Gerald, a 22-year-old black man, has a diagnosis of schizoaffective disorder. Gerald has been living at home, but this afternoon he had a physical fight with the neighbors and set a fire in their garage to burn their house.

QUESTION

Case Study, Mohr

CHAPTER 5, Legal and Ethical Aspects: In completing the case study, students will be addressing the following learning objectives: Identify the basic rights of people with mental illness. Describe the different types of commitments and states of competency.

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Gerald, a 22-year-old black man, has a diagnosis of schizoaffective disorder. Gerald has been living at home, but this afternoon he had a physical fight with the neighbors and set a fire in their garage to burn their house.
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1. Gerald, a 22-year-old black man, has a diagnosis of schizoaffective disorder. Gerald has been living at home, but this afternoon he had a physical fight with the neighbors and set a fire in their garage to burn their house. His father took him to the local psychiatric hospital and said that he wants an involuntary commitment for Gerald since he will not agree to the hospitalization. The father expressed concern over Gerald’s legal rights. The psychiatric nurse practitioner recommends to the father that he commit Gerald on involuntarily for emergency care for a period of 72 hours since he is clearly a danger to others. The nurse explains that Gerald will be evaluated to determine if he needs involuntary detention for observation and treatment for a longer period of time. The nurse explains that Gerald will be periodically evaluated, and that when it is determined that he is no longer a danger to others or himself, Gerald will be released from the hospital.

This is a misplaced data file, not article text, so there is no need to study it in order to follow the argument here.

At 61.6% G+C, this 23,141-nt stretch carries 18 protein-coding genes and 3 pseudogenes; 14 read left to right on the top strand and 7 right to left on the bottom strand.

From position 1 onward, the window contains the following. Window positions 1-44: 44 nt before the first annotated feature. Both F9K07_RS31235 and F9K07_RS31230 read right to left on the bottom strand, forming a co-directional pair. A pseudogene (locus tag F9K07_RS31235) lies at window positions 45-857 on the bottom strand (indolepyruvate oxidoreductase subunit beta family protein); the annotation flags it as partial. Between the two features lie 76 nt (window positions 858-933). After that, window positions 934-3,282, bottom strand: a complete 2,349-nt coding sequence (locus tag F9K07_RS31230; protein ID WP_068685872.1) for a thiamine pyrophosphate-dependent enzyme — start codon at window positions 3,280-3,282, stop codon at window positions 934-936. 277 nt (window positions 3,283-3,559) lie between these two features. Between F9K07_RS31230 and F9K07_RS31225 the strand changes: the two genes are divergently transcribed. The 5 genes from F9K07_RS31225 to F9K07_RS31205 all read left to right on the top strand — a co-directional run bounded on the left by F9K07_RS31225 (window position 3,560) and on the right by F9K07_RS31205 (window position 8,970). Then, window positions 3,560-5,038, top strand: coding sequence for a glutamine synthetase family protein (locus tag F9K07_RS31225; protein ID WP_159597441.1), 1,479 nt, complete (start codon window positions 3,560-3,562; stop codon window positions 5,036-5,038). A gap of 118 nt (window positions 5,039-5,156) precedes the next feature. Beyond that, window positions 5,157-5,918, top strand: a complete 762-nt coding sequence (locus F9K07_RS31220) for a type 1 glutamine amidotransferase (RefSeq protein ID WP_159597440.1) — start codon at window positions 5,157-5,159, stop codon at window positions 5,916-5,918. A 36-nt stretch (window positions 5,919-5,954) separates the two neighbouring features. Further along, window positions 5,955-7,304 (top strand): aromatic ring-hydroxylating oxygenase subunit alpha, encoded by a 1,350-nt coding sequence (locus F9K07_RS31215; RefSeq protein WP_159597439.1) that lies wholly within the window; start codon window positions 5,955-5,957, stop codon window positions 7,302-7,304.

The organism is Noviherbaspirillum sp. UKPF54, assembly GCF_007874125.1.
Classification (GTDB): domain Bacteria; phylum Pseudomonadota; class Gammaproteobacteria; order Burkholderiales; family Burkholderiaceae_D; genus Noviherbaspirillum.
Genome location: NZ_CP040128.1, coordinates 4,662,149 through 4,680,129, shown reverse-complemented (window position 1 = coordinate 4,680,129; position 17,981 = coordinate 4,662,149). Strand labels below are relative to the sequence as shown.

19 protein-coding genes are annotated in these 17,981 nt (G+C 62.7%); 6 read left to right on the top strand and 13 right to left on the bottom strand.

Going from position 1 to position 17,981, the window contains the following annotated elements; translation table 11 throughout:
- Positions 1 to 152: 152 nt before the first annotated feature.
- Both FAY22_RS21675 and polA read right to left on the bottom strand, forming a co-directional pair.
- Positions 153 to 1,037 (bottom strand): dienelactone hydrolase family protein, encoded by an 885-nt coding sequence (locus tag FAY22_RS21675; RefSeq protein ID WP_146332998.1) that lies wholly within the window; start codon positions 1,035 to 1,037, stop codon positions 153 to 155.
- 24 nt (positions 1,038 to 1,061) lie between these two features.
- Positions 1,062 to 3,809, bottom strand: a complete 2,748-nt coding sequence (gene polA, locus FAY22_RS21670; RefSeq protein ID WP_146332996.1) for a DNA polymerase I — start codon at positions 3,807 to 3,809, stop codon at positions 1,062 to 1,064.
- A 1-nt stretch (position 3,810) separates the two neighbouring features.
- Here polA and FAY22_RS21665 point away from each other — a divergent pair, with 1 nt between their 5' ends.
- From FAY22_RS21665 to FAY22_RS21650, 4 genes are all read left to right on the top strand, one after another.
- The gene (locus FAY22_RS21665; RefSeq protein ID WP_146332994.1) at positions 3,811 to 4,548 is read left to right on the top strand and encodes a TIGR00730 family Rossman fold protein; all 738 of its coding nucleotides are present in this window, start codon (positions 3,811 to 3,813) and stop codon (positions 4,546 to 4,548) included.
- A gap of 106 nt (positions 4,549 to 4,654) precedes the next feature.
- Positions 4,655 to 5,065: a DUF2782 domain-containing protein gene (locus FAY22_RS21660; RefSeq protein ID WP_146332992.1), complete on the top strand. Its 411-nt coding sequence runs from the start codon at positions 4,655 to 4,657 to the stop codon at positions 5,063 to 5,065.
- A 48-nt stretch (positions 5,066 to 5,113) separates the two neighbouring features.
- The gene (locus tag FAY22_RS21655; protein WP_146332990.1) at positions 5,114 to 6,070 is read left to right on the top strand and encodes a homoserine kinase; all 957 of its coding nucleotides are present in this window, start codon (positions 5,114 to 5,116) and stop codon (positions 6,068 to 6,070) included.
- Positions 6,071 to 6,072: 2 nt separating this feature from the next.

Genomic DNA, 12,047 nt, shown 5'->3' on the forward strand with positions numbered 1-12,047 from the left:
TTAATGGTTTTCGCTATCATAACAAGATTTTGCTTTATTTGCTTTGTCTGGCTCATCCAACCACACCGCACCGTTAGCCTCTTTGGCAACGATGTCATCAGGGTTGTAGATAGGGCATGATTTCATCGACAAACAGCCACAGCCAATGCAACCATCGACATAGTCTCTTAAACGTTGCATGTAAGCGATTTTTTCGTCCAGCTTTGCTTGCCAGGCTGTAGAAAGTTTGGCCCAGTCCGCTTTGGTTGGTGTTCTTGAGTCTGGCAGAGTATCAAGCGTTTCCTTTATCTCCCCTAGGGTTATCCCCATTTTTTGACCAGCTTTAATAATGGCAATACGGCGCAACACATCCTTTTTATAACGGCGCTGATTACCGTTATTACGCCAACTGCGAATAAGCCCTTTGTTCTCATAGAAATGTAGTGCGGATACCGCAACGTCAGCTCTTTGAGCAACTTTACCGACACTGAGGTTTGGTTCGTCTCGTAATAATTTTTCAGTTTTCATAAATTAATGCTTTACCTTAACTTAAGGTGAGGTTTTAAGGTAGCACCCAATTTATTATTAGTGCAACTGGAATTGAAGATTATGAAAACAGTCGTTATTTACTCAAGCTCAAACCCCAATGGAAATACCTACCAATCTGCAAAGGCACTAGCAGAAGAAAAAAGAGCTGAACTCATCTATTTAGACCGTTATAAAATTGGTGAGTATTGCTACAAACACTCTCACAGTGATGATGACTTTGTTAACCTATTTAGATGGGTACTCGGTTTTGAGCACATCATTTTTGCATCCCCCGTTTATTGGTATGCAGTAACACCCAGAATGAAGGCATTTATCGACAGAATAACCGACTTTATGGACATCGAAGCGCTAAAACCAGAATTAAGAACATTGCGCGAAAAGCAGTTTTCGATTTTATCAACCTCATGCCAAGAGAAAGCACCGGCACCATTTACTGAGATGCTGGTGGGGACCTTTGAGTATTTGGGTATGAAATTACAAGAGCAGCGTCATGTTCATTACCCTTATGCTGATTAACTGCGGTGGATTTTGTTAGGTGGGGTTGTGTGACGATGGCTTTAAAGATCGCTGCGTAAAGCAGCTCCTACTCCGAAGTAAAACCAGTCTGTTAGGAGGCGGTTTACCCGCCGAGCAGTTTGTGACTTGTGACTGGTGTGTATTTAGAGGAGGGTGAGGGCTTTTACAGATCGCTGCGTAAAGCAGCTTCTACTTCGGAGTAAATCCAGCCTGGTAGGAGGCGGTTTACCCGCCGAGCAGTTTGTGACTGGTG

(Learning Objectives: 4, 5)

a. What basic legal rights does Gerald have at the time of this illness?

b. Why can Gerald not make the decision for himself about being an involuntary emergency commitment to the hospital?

ANSWER

Legal Rights and Involuntary Commitment: A Case Study of Gerald with Schizoaffective Disorder

Gerald has several basic legal rights at the time of his illness, despite being diagnosed with schizoaffective disorder. These rights include:

Right to Due Process: Gerald has the right to receive fair and lawful treatment throughout the commitment process. This means that his father and the hospital staff must follow the appropriate legal procedures when initiating and executing the involuntary commitment.

Right to Confidentiality: Gerald’s personal and medical information must be kept confidential by the healthcare professionals involved in his care (National Academies Press (US), 1994). They cannot disclose this information without his consent, except in specific circumstances where disclosure is required by law (e.g., when there is a threat to his safety or the safety of others).

Right to Treatment: Gerald has the right to receive appropriate medical and psychiatric treatment while in the hospital. This includes access to medication, therapy, and other interventions necessary for managing his condition and ensuring his well-being.

Right to Least Restrictive Treatment: Healthcare providers must strive to provide treatment that is the least restrictive to Gerald’s personal freedom and autonomy. This means that involuntary commitment should only be used when absolutely necessary, and efforts should be made to explore alternative options before resorting to confinement.